Wednesday, February 17, 2010

A Question from a Pastor About Leaving the ABC?

Since the separation of the Transformation Ministries (formerly ABCPSW) congregations from the ABC several years ago, this barking dog has been uncharacteristically quiet. Most of my silence is due to the fact that I no longer have a “dog” in this fight. Now, however, with Dr. Dale Salico retiring from leadership as Mission Lead (aka Executive Minister) of TM this month and after receiving a telephone call from a pastor in New England, another post might be in order.

Yesterday a New England pastor asked me if I thought that it was “sin” to remain in the ABCUSA. My answer? No, of course not; at least not anymore.

ABCPSW separated from the national body for reasons of historic particularity now no longer as pressing. In a longstanding disagreement with ABCUSA, the PSW board attempted to “send a message” by voting to withdraw from the “budget covenant” with the denomination.

Dr. Medley, then as now the General Secretary of the ABCUSA, countered by insisting that such an option was not open to PSW. Either they keep the budget covenant or they would be in breach of the “covenant of relationships” as well. Taking Dr. Medley at his word, they (I was not a member of the board at that time), felt that the honorable thing was to withdraw entirely. This move was confirmed by an overwhelming percentage of delegates who also voted to leave the national body.

Since then, 155 congregations have signed the covenant to participate with TM. A number of mostly (not entirely) weaker congregations opted to stay affiliated with the ABCUSA and are now known as ABCOSH and administratively linked to the ABCLA. And, some of the churches, including a handful of the stronger ones, were alienated enough from ABC generally, that they took no action at all, leaving them technically in the ABC fold without meaningful involvement of any kind.

Since the PSW withdrawal, ABC responded by adopting policies of accommodation previously called for by Dr. Salico and rejected by the other Executive Ministers at the time. These changes, had they come earlier, would arguably have kept PSW from withdrawing in the first place. Chiefly, they relate to a common sense compromise hammered out by the Executive Ministers, meeting in Tucson several years ago. Since the denomination has a position on human sexuality that homosexual practice is “incompatible with Christian teaching,” EM’s agreed not to send representatives to national boards, committees, and task forces who were openly gay or lesbian and not to issue contradictory statements on the matter. This preserved the conscience of conservatives and the freedom of each region to do whatever it wants to in its own precincts relative to the question. How Baptist!

And, since the time of TM’s withdrawal, the ABC has worked diligently on by-laws that will instantiate the de-centralization of the denomination that I have been dubbing the “Balkanization of the ABC” and predicting would come since the 1990s. Practically, each region will have a greater distance from Valley Forge, no longer looking to the national body to issue policy statements for the whole, at least not so easily. The proposed organization will transfer to the individual regional units far more autonomy and independence of action.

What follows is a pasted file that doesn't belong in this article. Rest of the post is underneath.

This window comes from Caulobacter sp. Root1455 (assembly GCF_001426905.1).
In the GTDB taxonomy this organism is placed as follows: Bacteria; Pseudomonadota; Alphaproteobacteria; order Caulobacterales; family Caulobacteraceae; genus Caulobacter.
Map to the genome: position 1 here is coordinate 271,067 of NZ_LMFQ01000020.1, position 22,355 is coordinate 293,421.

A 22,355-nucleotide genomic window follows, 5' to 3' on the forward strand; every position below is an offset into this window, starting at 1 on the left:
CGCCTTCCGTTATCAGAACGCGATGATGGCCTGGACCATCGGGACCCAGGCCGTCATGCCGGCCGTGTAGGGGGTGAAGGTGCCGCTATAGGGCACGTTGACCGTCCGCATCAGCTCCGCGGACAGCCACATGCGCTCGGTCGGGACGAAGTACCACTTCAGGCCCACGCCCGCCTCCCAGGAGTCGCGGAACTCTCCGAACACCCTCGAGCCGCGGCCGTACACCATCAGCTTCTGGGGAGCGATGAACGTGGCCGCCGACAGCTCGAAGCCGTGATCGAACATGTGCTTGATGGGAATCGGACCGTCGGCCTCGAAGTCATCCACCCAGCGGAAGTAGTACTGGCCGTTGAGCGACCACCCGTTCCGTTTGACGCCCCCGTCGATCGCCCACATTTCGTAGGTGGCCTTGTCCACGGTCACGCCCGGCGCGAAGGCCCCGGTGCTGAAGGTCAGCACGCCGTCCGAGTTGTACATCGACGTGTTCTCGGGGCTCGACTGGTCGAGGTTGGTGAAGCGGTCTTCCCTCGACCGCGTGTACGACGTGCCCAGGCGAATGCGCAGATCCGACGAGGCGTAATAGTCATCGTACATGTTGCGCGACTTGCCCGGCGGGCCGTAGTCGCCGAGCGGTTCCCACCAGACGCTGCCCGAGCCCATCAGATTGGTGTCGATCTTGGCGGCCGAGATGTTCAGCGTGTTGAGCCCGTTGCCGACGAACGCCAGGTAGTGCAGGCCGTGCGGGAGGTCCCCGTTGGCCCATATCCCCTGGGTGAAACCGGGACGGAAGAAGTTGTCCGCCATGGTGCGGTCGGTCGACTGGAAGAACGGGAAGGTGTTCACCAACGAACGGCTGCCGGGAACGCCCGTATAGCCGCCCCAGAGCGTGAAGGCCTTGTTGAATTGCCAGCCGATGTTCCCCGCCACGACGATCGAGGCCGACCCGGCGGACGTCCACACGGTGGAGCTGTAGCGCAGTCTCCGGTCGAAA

The fact that these changes were not adopted in the Pasadena Biennial owes to a number of other factors, among them the worst recession in decades and an unusually expensive venue for travel and lodging. This resulted in an historic low turnout of voting delegates dealing with a complex proposal without the kind of preparation that many of them deemed necessary. It does not, however, take away from the fact that the ABC is moving in a dramatically more decentralized direction and will, in time, certainly approve the enabling documents to legitimize it.

In light of all of these changes, most conservatives should not have conscience problems remaining within the ABC, although they are highly unlikely to effect systemic changes in the theological trajectory of the organization. Like the other mainline denominations, the course would seem to be set, with progressives in firm control of the national bureaucracy and many of the judicatories. Still, Baptist organizations, particularly highly decentralized ones, afford space for conservatives to be true to their values while maintaining selective involvement in the “family.” Indeed, the person who took a lead role in persuading the PSW region board to leave the ABC has since accepted a posting as senior pastor of an ABC congregation in the Midwest, evidently feeling that it did not involve a compromise of conscience.

Does this mean that TM should re-join the ABC after Dr. Salico’s retirement? No. There is a difference between upsetting the status quo in a bad and dysfunctional marriage by getting divorced and remarrying the spouse after the divorce is a fait accompli! TM has recently completed a comprehensive process under the auspices of a professional management firm, has a clearly defined sense of mission, vision, and values, and virtually never even mentions the ABC in board meetings, either negatively or positively, any more. Re-affiliation would prove almost as difficult as disaffiliation. And, from the reports given me by friends in the GEC, the denomination is happy to be “rid” of the problems associated with the PSW.

I still mourn the loss of the “family” that had been my home from 1955 until the separation of TM from the PSW. It is good to know that my friends in the east are able to stay true to the Gospel without leaving the ABC. And, those of us in Transformation Ministries rejoice in the opportunities afforded us for charting a direction without the stress and discord of our previous state.